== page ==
Wik­ileaks once, in 2010, set their sights on attack­ing Rus­sia just as strongly as they’d attacked the U.S.

We have [com­pro­mis­ing mate­ri­als] about Rus­sia, about your gov­ern­ment and busi­ness­men,” Mr. Assange told the pro-government daily Izves­tia. “But not as much as we’d like… We will pub­lish these mate­ri­als soon.”

He then dropped a hint that’s likely to be ner­vously parsed in Russia’s cor­ri­dors of power: “We are helped by the Amer­i­cans, who pass on a lot of mate­r­ial about Rus­sia,” to Wik­iLeaks, he said.

That seems to have gone out the win­dow, if only because of their own asso­ciates’ close rela­tion­ship to repres­sive gov­ern­ments. In fact, any ani­mos­ity toward Moscow seems to have van­ished, con­sid­er­ing the state­ment Snow­den wrote under the advise­ment of Wik­ileaks (who pub­lished it on their site today).

Yet even in the face of this his­tor­i­cally dis­pro­por­tion­ate aggres­sion, coun­tries around the world have offered sup­port and asy­lum. These nations, includ­ing Rus­sia, Venezuela, Bolivia, Nicaragua, and Ecuador have my grat­i­tude and respect for being the first to stand against human rights vio­la­tions car­ried out by the pow­er­ful rather than the pow­er­less. By refus­ing to com­pro­mise their prin­ci­ples in the face of intim­i­da­tion, they have earned the respect of the world. It is my inten­tion to travel to each of these coun­tries to extend my per­sonal thanks to their peo­ple and leaders.

The praise for Rus­sia “being the first to stand against human rights vio­la­tions car­ried out by the pow­er­ful rather than the pow­er­less” would cer­tainly come as a sur­prise to Russ­ian cit­i­zens, most of whom do not share that opin­ion of their own gov­ern­ment. Chechens, democ­rats, human rights work­ers, aid work­ers, gays and les­bians, minori­ties, and polit­i­cal dis­si­dents all have suf­fered hor­ren­dous abuse in just the last two years.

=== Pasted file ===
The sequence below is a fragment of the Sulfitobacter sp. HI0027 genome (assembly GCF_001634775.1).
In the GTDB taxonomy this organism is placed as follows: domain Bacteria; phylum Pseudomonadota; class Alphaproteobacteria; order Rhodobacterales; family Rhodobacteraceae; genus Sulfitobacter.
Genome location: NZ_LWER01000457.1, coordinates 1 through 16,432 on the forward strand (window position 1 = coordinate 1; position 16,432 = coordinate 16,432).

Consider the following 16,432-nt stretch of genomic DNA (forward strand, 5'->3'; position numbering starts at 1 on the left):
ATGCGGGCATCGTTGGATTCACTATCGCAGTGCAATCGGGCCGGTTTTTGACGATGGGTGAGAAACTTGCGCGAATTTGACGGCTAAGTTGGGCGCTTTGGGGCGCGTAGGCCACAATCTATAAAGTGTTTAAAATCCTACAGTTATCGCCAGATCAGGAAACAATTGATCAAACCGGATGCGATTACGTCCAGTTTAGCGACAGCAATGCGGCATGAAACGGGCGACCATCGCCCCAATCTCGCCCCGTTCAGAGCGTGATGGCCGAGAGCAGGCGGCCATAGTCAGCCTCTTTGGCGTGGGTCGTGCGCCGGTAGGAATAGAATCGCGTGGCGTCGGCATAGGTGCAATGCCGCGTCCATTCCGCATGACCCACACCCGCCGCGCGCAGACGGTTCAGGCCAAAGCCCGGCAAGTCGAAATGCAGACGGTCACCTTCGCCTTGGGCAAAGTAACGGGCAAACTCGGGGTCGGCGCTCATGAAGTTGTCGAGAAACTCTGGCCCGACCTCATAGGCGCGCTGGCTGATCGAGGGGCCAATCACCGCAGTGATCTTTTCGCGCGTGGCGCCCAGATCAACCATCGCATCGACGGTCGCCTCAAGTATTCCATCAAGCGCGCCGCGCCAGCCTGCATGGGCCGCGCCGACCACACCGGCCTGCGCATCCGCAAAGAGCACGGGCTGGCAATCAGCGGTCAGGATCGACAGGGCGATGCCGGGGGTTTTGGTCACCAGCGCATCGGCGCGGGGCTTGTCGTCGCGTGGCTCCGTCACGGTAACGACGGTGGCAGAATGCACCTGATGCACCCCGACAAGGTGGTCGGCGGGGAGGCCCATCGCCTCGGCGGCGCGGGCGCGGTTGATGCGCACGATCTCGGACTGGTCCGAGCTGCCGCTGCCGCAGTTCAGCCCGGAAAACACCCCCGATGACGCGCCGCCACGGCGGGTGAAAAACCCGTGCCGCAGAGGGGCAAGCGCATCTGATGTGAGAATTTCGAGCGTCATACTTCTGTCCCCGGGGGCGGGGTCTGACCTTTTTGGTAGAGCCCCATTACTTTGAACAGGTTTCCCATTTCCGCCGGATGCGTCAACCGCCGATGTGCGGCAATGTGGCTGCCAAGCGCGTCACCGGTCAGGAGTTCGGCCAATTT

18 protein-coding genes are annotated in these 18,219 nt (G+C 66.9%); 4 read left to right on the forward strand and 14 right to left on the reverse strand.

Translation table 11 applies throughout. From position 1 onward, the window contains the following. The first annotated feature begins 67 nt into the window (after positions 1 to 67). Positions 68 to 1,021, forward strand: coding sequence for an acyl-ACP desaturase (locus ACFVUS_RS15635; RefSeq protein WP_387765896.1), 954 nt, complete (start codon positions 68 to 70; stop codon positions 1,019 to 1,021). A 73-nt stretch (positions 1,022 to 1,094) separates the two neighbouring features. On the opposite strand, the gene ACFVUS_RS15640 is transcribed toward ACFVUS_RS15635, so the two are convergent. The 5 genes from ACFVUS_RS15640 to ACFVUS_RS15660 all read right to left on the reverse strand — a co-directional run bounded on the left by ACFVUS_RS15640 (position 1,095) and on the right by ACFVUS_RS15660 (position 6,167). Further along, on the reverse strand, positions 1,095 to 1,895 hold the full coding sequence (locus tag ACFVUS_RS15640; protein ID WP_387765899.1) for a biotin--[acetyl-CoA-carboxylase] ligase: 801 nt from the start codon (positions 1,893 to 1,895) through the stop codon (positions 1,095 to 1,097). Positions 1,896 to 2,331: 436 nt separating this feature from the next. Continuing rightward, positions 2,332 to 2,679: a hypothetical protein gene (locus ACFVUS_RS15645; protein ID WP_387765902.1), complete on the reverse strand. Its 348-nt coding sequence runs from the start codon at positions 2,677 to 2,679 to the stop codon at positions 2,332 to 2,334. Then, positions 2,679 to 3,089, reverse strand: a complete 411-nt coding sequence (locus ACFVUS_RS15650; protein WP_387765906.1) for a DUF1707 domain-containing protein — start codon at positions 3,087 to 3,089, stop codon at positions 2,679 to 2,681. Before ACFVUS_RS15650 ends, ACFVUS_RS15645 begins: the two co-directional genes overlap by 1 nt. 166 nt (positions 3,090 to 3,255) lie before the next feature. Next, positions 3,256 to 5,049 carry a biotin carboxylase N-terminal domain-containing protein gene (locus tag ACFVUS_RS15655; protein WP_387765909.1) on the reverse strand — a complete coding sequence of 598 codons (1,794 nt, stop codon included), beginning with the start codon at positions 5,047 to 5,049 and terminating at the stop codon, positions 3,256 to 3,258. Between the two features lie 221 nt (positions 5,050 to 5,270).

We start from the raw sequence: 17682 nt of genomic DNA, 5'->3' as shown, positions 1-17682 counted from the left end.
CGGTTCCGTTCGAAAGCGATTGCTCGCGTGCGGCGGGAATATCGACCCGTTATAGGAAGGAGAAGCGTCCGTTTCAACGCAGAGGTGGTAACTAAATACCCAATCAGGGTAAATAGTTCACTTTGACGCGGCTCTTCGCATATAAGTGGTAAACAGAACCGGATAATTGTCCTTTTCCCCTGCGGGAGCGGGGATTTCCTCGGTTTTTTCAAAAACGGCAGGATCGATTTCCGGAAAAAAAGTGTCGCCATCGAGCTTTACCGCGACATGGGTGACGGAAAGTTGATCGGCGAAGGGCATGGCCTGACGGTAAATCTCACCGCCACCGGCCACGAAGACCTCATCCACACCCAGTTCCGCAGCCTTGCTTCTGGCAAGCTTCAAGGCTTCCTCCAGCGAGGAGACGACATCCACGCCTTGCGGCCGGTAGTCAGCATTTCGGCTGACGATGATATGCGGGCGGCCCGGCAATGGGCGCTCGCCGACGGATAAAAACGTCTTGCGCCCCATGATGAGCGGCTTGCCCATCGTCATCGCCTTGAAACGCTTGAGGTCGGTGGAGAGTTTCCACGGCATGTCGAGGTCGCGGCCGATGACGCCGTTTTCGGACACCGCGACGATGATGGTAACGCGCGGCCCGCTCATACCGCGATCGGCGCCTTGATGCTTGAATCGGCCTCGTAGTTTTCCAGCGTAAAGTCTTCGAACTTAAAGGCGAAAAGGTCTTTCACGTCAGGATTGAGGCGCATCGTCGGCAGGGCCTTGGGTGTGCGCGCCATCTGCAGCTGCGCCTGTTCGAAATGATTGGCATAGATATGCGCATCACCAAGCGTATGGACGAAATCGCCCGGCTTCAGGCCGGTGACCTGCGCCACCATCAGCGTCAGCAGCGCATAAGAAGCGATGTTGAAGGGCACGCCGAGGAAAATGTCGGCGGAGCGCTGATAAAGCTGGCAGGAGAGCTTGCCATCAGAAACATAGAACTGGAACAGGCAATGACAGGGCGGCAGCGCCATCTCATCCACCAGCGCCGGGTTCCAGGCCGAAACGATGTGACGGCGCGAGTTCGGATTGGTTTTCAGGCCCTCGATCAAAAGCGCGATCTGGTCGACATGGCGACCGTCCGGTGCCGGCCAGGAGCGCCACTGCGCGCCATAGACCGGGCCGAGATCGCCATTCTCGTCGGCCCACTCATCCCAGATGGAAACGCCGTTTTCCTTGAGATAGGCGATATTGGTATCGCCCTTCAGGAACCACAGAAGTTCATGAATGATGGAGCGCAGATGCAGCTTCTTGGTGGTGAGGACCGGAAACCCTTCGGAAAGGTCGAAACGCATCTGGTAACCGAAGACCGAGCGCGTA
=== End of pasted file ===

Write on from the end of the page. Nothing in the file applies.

Then again, naïveté seems to drive Snow­den as much as any prin­ci­ples do. Last month he said his con­science would not per­mit him to live in a sur­veil­lance state any­more… from his hotel room in Hong Kong, China, one of the most heav­ily state-surveilled coun­tries on the planet. Now he brags, from Rus­sia, of Russia’s com­mit­ment to human rights and stick­ing up for the lit­tle guy.

Snow­den told reporters today that he has no desire to harm the U.S., and wants the coun­try to “suc­ceed,” what­ever that means. I’m sure the White House is relieved to know a 30-year old IT worker has its best inter­ests in mind as he preaches about human rights from one of the world’s worst human rights abusers.

Most of Snowden’s most promi­nent defend­ers were in touch with him long before he chose to leak; Wik­ileaks, which has devel­oped deeper ties to the Russ­ian and Beloruss­ian gov­ern­ments, appar­ently helped Snow­den travel to Moscow. This looks like the first trickle of infor­ma­tion before a bizarre — and com­plex — intel­li­gence oper­a­tion gets blown open in the pub­lic. That doesn’t mean Wik­ileaks wit­tingly par­tic­i­pated (use­ful idiots abound) but I bet money U.S. coun­ter­in­tel­li­gence offi­cials are now won­der­ing just how deep the Rus­sia con­nec­tion to Snow­den — and, to Wik­ileaks — really goes.